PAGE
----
Steep learning curve but Murray loving it

MUNSTER scrum-half Conor Murray may have come to rugby late but he is wasting no time making his mark on the sport.

Murray, who turned 22 late last month, only started playing at the age of 13 but the former St Munchin’s student has a first professional contract to look forward to next season having graduated from the Munster Academy with flying colours, and making the most of his elevation to the first-team squad in recent months.

Murray’s first taste of Thomond Park in a senior Munster jersey was as a replacement in the victory over Australia last November and he has stayed in Tony McGahan’s Magners League squad since, with notable starts in the recent victories over Leinster and Amlin Challenge Cup quarter-final opponents Brive.

Murray credits his experience in the Academy with helping him to take the step up to professional rugby.

“I joined in 2008 and this is my third year,” he said. “The Academy’s been very good. When I first came in I didn’t understand what it took in training or how to train. I remember Fogs, the fitness coach (Feargal O’Callaghan) sat me down and he said ‘you’re not really training as well as you should be’ and I wasn’t.

“After that I put a lot more effort in and learned what needed to be done and what commitment was needed. He really set me straight that day and I don’t think I’ve looked back since then. I really copped on.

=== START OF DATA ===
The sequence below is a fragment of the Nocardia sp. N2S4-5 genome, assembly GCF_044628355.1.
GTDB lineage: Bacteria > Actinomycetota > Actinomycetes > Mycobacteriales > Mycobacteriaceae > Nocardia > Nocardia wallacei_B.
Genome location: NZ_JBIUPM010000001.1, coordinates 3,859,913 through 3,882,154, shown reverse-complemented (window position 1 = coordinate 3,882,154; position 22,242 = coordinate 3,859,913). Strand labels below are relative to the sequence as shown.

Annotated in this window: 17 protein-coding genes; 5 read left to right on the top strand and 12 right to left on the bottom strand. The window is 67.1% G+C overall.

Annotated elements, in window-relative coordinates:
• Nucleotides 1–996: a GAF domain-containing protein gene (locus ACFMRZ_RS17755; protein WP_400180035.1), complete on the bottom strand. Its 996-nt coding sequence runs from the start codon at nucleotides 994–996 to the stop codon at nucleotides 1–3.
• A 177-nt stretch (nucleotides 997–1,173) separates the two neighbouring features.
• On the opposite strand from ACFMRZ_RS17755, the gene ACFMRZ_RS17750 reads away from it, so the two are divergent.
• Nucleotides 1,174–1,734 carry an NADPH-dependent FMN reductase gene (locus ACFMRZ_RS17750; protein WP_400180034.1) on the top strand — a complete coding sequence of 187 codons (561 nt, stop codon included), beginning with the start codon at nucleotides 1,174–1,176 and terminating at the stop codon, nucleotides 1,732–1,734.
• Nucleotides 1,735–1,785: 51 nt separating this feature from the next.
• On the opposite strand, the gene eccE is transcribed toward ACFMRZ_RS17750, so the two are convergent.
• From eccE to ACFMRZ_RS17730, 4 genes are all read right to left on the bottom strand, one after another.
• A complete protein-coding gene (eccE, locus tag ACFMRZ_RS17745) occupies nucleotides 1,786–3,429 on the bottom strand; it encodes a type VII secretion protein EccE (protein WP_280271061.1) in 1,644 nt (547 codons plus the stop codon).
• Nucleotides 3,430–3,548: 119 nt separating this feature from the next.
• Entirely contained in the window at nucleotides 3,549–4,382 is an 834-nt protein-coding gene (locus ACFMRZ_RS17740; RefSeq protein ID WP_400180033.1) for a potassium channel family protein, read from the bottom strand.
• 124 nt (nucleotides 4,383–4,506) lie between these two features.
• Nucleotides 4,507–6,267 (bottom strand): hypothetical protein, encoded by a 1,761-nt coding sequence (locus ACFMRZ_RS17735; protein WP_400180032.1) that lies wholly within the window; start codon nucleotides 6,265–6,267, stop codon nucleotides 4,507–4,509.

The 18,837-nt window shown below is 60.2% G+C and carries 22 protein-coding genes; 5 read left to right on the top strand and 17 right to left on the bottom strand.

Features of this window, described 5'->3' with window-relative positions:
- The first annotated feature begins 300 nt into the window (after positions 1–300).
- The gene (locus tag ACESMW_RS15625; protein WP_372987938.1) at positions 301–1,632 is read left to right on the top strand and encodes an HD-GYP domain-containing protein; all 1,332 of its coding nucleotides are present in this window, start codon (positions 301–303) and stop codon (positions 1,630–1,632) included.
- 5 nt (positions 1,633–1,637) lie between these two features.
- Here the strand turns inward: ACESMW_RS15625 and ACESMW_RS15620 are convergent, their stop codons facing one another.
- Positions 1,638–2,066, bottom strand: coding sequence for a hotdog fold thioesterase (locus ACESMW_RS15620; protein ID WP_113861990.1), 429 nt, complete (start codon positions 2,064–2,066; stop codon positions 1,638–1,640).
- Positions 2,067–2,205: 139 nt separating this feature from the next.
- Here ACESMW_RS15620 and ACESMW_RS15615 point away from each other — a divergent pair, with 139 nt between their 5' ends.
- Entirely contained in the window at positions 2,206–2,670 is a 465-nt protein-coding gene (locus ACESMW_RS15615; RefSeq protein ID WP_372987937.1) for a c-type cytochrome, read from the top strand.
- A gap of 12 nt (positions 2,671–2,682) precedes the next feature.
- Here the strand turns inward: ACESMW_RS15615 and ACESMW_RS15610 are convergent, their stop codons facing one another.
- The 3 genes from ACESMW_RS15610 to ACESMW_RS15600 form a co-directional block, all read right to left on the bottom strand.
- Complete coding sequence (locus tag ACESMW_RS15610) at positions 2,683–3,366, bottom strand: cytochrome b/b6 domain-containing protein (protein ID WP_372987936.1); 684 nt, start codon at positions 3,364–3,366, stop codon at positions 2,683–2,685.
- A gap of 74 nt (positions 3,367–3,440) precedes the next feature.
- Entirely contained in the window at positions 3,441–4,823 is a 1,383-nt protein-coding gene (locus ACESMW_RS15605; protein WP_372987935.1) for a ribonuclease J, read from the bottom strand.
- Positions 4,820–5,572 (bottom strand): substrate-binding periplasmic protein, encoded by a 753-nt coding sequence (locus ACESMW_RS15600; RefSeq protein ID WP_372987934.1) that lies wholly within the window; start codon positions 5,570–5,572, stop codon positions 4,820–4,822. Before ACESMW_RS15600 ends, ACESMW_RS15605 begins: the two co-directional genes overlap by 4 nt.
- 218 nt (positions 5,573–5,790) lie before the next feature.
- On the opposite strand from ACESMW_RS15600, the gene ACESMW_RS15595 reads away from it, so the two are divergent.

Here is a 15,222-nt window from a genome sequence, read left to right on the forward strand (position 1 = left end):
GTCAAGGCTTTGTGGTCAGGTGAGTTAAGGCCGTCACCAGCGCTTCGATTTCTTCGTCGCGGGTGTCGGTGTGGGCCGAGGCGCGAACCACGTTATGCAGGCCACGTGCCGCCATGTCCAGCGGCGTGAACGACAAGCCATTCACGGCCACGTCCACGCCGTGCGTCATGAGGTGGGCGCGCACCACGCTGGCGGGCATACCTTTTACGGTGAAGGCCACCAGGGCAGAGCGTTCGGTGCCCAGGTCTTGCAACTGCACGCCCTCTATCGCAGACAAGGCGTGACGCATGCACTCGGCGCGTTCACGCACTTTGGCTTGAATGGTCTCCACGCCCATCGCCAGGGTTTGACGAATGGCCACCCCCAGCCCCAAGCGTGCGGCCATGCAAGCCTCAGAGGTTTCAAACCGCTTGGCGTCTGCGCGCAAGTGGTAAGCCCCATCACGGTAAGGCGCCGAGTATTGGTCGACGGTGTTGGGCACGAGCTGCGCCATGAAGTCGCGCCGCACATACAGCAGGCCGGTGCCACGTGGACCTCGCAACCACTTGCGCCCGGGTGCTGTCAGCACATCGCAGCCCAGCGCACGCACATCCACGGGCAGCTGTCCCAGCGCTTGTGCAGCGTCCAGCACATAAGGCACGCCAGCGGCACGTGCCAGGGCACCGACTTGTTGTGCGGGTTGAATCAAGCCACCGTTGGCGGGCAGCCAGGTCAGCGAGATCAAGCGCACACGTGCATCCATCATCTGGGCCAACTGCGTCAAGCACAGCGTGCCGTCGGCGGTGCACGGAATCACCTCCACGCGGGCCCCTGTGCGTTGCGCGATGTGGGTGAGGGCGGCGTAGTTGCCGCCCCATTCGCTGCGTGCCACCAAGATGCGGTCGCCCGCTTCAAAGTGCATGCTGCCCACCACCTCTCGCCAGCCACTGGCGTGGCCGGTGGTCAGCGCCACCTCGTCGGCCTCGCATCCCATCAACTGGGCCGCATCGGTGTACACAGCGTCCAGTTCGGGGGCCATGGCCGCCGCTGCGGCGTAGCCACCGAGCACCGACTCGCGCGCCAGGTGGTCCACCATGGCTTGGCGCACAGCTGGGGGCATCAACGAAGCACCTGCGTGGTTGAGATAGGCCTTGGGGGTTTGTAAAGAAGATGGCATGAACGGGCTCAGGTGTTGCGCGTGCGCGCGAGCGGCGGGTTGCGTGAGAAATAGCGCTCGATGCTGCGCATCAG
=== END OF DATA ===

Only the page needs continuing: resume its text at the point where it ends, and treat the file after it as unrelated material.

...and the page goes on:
“We learn so much, about eating the proper food, time-keeping, time management, which is important as most of us in the Academy are in college as well. Learning how to balance the two was tough but it helps you to be disciplined.”

As well as the good times, Murray has tasted disappointment, having been handed the number nine jersey for last weekend’s Amlin semi-final defeat, although the 22-year-old insists he will learn from it.

“It’s great that Tony has that faith in me. I’m surrounded by the big players and I’m the young one. I’m loving it and enjoying that he’s backing me to go out there and perform. Hopefully I’ve repaid him in most of the games.

“That sort of experience (against Harlequins), the disappointment, has to stand to me. It’s a big stage and the pressure you feel to get everything right, that has to be a help.

“On Saturday we let the fans down. I can’t remember what time I came off but when I came off I looked up to the stands and they were leaving and that made me feel even more down, if that was possible. We didn’t give them anything to stay for. So that should spur me on in the future.”


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